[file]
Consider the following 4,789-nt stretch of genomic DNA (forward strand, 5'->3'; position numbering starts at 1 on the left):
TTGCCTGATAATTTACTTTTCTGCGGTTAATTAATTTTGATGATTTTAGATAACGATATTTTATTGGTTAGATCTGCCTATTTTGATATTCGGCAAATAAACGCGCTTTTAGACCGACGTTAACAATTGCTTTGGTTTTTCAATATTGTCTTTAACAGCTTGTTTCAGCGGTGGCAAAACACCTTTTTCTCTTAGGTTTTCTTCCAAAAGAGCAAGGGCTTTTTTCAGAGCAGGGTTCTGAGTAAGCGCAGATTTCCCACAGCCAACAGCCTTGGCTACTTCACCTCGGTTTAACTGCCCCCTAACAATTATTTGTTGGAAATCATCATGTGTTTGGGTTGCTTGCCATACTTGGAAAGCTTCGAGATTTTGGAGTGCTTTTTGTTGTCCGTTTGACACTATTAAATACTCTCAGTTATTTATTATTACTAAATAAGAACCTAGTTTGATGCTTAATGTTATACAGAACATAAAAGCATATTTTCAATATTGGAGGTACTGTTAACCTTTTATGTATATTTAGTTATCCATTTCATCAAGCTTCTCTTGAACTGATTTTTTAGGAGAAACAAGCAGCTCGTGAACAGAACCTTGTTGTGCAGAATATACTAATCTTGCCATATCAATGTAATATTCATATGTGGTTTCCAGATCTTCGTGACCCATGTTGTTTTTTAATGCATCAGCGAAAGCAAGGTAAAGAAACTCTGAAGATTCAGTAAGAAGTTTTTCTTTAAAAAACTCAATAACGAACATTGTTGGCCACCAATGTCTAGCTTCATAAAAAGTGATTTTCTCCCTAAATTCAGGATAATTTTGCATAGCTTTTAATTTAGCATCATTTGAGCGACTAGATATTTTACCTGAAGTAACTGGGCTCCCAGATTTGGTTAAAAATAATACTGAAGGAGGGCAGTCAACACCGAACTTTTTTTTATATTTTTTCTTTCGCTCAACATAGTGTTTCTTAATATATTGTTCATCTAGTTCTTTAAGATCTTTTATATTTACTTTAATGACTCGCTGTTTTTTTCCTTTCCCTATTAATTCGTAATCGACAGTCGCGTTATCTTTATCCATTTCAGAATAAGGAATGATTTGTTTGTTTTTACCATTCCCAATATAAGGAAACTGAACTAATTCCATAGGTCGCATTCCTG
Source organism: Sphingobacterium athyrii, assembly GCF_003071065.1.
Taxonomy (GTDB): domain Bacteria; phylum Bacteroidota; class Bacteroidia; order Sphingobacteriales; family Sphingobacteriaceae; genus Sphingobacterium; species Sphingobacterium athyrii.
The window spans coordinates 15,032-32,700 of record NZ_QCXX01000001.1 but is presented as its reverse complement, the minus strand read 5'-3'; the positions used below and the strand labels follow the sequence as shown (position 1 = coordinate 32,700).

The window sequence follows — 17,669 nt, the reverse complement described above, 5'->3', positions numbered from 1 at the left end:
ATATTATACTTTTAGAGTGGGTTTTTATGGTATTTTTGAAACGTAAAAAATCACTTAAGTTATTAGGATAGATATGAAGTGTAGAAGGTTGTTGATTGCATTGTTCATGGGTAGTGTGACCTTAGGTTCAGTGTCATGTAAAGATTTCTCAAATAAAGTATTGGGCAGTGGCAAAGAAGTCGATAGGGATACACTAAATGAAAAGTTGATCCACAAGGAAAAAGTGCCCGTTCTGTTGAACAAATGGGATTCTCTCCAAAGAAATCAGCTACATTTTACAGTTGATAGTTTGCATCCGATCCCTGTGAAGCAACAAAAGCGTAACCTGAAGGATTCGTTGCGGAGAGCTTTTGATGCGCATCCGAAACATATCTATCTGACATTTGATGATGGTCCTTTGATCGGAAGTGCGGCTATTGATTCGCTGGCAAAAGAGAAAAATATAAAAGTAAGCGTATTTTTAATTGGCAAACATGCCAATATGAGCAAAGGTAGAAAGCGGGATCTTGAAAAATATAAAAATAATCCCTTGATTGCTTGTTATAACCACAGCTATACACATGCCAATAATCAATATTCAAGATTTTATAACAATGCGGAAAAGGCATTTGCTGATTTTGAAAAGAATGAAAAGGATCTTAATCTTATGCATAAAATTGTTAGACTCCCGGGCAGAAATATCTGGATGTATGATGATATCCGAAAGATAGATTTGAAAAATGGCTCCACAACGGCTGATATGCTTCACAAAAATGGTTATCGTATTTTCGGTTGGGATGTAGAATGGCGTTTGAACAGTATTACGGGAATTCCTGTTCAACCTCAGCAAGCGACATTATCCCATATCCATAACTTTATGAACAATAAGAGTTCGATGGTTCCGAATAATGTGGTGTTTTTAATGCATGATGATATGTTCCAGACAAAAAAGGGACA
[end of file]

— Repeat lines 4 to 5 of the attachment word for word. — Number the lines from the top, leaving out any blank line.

Taxonomy (GTDB): domain Bacteria; phylum Bacteroidota; class Bacteroidia; order Sphingobacteriales; family Sphingobacteriaceae; genus Sphingobacterium; species Sphingobacterium athyrii.
The window spans coordinates 15,032-32,700 of record NZ_QCXX01000001.1 but is presented as its reverse complement, the minus strand read 5'-3'; the positions used below and the strand labels follow the sequence as shown (position 1 = coordinate 32,700).